A Memorable Donation

A few years ago, a young man took $20 of his own money and brought the cash to us on Giving Hearts Day. Every year, I am reminded that every donation, no matter the size, is given because the donor believes in our mission of helping others.

What Haley’s Hope Could Do With More Donations

Haley’s Hope has successfully helped hundreds of children and adults with dyslexia gain needed literacy skills in order to navigate their educational and professional environments. Haley’s Hope’s main service is offering one-on-one tutoring in reading and spelling; however, we also see a need to create programs in comprehensive skill-building. Our Creative Learning Programs [in development] are tailored to the unique cognitive process of each student, guiding them down the best path to success. Through additional handwriting, math and study skill programs, we are able to break through another layer of defeat and frustration our clients feel on a daily basis. The more we can raise, the sooner we will be able to offer these programs.

Short-Term Goals

While we have made great strides in educating the public about dyslexia in the last eight years, it is still misunderstood by many people, including educational professionals. Dyslexia affects one in five people and is the most common learning disability in our nation (National Institute of Health). Haley’s Hope is looking forward to increasing dyslexia awareness in 2019 and beyond.

What Would Be Lost In The Community Without Haley’s Hope?

Without proper assessment and instruction, parents and schools retreat to old approaches like forcing more reading, only compounding the problem. Students get improperly channeled into costly special education programs and without effective solutions, they may never “graduate” to regular classrooms. Children are sometimes blamed for “not trying hard enough,” and relationships become combative. Often teased, students become quiet, lose motivation, have few friends and come to hate school.

What Gives?

  • $55 will bring the gift of learning how to read and write.

More Education Organizations in the FM Area

African Soul, American Heart

“There are many South Sudanese refugees in the Fargo-Moorhead area. African Soul, American Heart‘s work educates our community about the ongoing war in South Sudan that caused them to flee. I hope we inspire the community to learn more about the refugees in their midst, as well as helping ASAH provide for those left behind.” – Debra Dawson, Board President

Bison Strides

Central Cass Dollars for Scholars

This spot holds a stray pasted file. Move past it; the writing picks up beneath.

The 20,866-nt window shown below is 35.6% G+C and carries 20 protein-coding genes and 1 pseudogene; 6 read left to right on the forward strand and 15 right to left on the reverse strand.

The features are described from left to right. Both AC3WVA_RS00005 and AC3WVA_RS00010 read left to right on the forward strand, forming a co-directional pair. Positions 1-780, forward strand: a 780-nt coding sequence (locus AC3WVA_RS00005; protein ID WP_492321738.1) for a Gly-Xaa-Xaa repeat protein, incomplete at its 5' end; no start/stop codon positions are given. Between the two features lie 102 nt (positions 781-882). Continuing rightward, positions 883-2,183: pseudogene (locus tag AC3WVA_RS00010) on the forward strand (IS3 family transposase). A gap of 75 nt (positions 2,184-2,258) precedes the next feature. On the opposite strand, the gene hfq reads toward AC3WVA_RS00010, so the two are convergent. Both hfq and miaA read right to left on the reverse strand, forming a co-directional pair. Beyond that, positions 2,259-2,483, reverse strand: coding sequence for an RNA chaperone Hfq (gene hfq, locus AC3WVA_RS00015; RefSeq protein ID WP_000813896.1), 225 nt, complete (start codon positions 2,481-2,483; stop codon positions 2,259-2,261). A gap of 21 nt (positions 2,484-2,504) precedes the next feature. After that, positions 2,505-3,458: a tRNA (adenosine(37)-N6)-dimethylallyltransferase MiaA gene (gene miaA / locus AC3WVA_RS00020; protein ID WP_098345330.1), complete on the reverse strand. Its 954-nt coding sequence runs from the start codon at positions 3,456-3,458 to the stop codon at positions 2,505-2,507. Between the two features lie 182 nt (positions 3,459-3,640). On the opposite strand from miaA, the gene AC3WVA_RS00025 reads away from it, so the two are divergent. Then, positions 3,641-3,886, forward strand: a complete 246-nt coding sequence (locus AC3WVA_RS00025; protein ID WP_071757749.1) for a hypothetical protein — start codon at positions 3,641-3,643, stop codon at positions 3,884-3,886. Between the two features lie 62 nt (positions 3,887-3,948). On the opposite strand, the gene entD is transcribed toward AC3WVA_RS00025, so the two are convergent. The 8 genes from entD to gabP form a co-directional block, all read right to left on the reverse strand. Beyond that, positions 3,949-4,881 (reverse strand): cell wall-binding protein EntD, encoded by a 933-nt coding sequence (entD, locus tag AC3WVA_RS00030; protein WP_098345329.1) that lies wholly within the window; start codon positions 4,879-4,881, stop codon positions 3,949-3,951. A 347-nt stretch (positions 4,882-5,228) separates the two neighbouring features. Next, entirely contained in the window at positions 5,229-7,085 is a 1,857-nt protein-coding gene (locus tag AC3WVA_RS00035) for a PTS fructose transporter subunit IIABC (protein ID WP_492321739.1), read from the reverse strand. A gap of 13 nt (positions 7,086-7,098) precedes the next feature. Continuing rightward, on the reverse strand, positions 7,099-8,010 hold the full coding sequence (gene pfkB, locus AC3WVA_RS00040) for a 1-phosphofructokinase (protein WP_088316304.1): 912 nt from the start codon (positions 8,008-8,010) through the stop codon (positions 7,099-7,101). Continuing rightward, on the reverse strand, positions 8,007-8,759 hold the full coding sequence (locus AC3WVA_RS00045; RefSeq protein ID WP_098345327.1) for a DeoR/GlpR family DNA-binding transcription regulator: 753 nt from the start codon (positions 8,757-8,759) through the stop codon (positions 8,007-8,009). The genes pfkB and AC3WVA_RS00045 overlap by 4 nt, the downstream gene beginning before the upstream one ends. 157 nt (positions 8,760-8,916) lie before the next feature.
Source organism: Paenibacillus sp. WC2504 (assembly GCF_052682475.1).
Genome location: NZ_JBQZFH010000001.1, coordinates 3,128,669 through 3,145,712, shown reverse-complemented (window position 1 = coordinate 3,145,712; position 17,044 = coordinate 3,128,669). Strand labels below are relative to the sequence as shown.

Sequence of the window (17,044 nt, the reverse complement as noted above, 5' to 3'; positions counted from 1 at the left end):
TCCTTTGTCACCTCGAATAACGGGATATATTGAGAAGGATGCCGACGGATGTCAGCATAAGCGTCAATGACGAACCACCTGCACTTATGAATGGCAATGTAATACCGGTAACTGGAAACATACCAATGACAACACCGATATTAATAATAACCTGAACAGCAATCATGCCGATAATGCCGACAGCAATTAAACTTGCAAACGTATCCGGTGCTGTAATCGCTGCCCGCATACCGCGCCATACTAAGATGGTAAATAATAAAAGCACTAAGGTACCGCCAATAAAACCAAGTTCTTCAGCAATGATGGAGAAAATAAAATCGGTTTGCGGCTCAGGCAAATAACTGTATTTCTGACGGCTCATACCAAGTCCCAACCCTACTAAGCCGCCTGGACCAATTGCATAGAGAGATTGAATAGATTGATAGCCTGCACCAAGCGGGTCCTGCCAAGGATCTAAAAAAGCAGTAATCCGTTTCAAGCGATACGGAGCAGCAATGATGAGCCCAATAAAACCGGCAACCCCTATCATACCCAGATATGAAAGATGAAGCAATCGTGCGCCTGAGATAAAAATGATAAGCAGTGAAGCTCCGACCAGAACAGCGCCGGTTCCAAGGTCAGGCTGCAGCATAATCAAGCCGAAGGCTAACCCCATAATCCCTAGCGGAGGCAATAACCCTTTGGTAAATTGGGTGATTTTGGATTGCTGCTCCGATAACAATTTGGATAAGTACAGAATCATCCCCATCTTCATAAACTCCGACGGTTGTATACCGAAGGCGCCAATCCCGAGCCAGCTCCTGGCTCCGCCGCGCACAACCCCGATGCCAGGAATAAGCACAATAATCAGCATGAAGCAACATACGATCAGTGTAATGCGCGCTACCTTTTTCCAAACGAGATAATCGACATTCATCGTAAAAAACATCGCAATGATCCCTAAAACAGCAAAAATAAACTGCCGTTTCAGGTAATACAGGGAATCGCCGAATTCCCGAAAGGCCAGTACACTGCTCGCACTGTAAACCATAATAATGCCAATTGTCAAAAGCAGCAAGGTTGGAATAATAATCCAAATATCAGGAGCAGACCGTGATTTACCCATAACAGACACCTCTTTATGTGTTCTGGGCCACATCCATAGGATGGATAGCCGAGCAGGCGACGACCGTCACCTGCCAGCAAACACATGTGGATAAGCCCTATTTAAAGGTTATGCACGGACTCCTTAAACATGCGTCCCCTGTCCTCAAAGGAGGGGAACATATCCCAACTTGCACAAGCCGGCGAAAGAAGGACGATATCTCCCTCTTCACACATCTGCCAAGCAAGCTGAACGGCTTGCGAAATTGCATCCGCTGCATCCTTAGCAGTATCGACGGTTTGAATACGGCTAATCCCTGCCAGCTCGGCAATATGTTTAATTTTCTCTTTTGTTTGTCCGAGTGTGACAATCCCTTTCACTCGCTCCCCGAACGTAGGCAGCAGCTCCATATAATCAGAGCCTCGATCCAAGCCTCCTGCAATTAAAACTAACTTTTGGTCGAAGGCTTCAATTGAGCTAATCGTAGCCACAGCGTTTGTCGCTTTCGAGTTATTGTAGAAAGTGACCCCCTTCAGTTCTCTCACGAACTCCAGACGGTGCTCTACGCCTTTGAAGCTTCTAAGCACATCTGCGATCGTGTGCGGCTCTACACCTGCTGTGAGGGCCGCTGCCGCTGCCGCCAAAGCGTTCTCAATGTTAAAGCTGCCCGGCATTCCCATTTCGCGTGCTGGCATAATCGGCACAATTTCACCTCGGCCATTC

Concordia College

Fargo Public Schools Development Foundation

Grace Lutheran School

Junior Achievement

“Last year, Junior Achievement doubled our match sponsor dollars, allowing us to have our most successful Giving Hearts Day to date. Because of that success, we were able to provide education to additional students we hadn’t originally budgeted for.” – Karen Berntson, Fargo-Moorhead District Director

M State Foundation and Alumni

Minnesota State University Moorhead Alumni Foundation

Moorhead Schools Legacy Foundation

NDSCS Foundation

NDSU School of Nursing

“We need volunteers to serve as standardized patients in simulation or as patients for our family nurse practitioner students’ competency exams.” – Carla Gross, Associate Dean

North Dakota Head Start Association

Oak Grove Lutheran School

“We would like to grow and enhance our facilities on both campuses to accommodate the growth we have seen, and expect to continue to see, in students and at the same time continue to enhance the students’ learning experiences in all the ways reflective of our mission and values.” – Shellie Simonson Ulven, Church Relations and Development

Park Christian School

St. John Christian Preschool

“I would like people to realize that how we speak to children affects how they see themselves. If we see greatness in them and tell them the proof of their greatness, they live it more each day.” – Jana Bruhschwein, Preschool Director/Teacher

St. John Paul II Catholic Schools

St. Joseph’s School – Moorhead

West Fargo Educational Foundation

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Written by Alexandra Martin

Alexandra Martin is the editor of Fargo Monthly. She hails from Huntsville, Alabama, but graduated from Stephens College in Columbia, Missouri with a degree in Fashion Communications. When she's not in the office, she is busy taking care of her small zoo of pets, cooking up vegetables, or listening to true-crime podcasts.